there is also the Pocket issue.

buying a mens' coat for the winter was one of the smarter moves i made. cheaper and more comfortable. well there is also for me a size issue; these days i'm on the border between the very high end of "regular" womens' sizes and "plus" sizes. mens' clothes usually aren't an option though, especially shirts, on account of i am way too Zaftig.

WordK said...

When my little brother whines about having to wear a blazer in my presence, I usually offer to swap formal wear with him. It's less effective now that I've swapped to dress pants, but the kid recoils in horror.

It seems so self-evident to say that men are limited by the patriarchy. I still haven't figured out why its such a revolutionary statement in certain circles. Keeping women in their place only seems to me to be one side of the coin. And I think you could argue that the root interest is in keeping men and women in separate, easily definable categories.

But, good question, who's holding up the standards of the patriarchy, anyway?

belledame222 said... know, tangentially, some time ago I saw a number of men and women coming out of the local Jehovah meeting hall? and they were dressed -very- formally;

but a lot of the men were wearing traditional Phillipines formalwear.

they were -beautiful.- these long cream-colored tunic-like shirts with this amazing embroidery. THAT, i would wear in a heartbeat.

the Indian shops in Jackson Heights sell some rather lovely menswear as well.

belledame222 said...

--welcome, wordk!

queen emily said...

I think it's a good point. Make-up and skirts provide a pretty clear boundary for what constitutes maleness, and what lies beyond. Whereas, for femaleness, it's a lot more subtle as to what constitutes straight (all those straightgirls with butchy punk haircuts or whatever), queer/lesbian/and or butch and *then* transmaleness.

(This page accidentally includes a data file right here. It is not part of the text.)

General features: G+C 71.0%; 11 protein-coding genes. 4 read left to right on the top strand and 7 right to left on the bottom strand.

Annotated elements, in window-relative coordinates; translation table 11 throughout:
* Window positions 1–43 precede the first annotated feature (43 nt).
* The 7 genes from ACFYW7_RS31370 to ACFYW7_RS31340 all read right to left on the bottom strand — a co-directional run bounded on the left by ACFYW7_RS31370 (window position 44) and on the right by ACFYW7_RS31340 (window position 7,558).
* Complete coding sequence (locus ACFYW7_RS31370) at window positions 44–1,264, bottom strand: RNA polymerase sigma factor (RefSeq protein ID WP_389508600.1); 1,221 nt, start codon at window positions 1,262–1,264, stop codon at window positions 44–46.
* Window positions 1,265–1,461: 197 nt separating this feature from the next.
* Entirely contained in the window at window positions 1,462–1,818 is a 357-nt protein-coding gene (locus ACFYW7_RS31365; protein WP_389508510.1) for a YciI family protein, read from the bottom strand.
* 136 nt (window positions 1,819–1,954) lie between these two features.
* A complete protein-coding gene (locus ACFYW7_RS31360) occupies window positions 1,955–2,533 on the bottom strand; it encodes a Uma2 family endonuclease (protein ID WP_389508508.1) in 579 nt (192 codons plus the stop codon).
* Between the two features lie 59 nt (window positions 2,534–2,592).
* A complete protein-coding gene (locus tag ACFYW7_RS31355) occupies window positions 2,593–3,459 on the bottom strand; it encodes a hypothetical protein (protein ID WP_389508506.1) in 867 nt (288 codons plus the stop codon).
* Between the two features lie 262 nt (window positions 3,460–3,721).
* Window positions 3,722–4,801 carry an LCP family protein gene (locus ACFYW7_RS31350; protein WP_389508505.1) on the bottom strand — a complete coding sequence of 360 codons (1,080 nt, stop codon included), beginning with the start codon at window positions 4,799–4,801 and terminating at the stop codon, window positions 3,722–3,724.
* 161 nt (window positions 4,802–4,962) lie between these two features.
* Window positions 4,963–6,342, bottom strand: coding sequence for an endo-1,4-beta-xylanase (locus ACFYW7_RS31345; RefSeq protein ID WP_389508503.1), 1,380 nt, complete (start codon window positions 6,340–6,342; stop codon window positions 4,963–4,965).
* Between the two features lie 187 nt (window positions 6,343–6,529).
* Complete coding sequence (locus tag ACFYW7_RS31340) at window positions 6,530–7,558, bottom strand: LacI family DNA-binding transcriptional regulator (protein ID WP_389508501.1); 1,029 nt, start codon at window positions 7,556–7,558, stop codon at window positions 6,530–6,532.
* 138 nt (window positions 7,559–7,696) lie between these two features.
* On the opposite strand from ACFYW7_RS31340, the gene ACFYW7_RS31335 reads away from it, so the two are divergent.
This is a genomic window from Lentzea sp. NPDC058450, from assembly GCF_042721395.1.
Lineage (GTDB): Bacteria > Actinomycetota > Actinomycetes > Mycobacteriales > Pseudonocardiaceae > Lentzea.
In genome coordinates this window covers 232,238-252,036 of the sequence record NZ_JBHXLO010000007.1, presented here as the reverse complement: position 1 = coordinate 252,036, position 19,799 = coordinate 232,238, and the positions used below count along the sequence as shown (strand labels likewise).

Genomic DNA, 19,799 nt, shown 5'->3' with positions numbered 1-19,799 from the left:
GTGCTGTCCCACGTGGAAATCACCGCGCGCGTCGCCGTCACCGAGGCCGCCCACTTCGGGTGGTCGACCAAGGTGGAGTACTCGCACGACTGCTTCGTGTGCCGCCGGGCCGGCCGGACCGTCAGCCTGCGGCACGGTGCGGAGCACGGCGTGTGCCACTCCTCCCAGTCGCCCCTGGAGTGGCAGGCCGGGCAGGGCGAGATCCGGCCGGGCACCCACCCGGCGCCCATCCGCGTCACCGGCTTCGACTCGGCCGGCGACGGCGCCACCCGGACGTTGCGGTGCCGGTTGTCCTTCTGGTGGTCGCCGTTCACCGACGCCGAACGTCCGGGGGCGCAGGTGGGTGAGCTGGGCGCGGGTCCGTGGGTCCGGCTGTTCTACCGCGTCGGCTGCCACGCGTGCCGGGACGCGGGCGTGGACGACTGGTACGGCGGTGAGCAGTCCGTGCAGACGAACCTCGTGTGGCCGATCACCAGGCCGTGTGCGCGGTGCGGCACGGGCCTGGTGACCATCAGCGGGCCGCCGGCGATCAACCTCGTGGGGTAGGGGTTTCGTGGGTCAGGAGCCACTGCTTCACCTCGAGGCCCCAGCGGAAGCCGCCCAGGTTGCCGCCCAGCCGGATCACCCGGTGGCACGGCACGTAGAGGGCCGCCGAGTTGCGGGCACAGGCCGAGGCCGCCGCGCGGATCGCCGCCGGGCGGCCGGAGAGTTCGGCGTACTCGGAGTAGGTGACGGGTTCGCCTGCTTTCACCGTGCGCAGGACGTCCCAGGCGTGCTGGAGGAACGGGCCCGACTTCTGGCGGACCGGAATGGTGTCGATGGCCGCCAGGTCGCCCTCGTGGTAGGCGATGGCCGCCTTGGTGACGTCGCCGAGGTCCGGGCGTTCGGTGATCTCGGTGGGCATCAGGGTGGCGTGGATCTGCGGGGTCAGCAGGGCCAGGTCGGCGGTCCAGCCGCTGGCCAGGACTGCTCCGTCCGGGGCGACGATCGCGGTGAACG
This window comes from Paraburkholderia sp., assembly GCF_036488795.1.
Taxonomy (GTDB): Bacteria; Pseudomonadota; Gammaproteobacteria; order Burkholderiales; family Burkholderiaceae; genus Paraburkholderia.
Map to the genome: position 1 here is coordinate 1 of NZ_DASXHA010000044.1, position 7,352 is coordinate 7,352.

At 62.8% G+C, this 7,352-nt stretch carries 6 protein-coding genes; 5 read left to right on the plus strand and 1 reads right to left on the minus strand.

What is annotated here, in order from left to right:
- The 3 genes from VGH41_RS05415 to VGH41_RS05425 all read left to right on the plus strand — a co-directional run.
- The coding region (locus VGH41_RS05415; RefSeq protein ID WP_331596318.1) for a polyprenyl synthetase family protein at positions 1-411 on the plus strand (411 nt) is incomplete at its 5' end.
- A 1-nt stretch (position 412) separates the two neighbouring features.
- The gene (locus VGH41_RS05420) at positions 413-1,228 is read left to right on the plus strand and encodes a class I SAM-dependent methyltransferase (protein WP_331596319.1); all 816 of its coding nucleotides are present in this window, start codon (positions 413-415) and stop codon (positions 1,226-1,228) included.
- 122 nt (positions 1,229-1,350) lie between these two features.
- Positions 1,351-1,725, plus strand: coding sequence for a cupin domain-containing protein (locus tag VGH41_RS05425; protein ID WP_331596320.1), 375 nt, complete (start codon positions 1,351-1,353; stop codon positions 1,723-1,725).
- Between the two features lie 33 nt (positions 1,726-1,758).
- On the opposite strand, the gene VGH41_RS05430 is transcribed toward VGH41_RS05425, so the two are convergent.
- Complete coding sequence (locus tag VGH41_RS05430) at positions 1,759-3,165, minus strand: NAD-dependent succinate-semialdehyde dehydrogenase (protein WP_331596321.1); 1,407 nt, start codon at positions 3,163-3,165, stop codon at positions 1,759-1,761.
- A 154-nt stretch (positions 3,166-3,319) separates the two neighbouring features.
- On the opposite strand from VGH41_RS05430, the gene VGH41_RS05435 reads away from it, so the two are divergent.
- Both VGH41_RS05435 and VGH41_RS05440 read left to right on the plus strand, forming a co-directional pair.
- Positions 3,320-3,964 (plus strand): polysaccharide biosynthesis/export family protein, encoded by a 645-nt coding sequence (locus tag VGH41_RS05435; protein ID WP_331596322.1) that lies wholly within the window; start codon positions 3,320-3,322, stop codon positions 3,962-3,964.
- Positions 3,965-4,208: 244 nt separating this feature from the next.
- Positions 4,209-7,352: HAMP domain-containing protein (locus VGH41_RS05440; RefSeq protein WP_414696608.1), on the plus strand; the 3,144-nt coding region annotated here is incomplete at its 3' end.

And, yeah, maybe it's just my experience of being MTF, but I do think the policing of femme masculinity is a lot more brutal, which is why imo there's not *really* a transfeminine spectrum equivalent to the transmasculine one. A lot of my trannyboy friends, even the genderqueer ones, seem to get less shit than I do. Which is not to say that there isn't a lot of shit directed at butches and FTMs, but that the lines seem slightly more blurry.

Iamcuriousblue said...

Well, when you get past the negative pressures (getting beaten up, etc), I think a big motivator about dressing one way vs another is to be sexually attractive to the kind of people you're attracted to.

And, speaking just in terms of straight men, in mainstream culture AND most subcultures, a heterosexual man going femme isn't going to be perceived as attractively dressed. On the other hand, when you have subcultures like goth where being femmey can actually get you laid, guess what, a lot of guys wear makeup, a few even wear skirts.

Deoridhe said...

Actually, I think a lot of it is self-enforced.

I mean, yeah, there are the rude comments and such, and my guilty pleasure of fashion and make-over shows doesn't help in this regard, but I think proper dress is enforced less with the stick and more with the thousand tiny toothpicks.

You see it in subgenres, too, like Gothic Lolita or the goth iamcuriousblue mentions; there are people who buck the conventions, but they tend to be the people who self-identify as people who buck conventions or are highly individual - so again, self reinforced.

There's a strong conformity impulse, and from what I've seen the storngest censure usually comes from people one has a personal relationship with. My friends chewed me out for not shaving my legs and thus being "unemployable," or "undatable", not any sort of clothing gestapo.

Obviously, this doesn't apply in places where there ARE clothing gestapos and in situations like that poor woman who wore a body-concealing bathing suit and was objectified for it. In those cases it was a community backlash, and I think the teeth in personal backlashes can be found in those examples of vivid public censure.

But ultimately, I think a lot of the censure is self-imposed to avoid negative responses from other people, however direct or indirect. It makes it a lot harder to fight when it's internalized, though.

Cassandra Says said...

You inspired me to write a follow-up post on femmey men, BTW.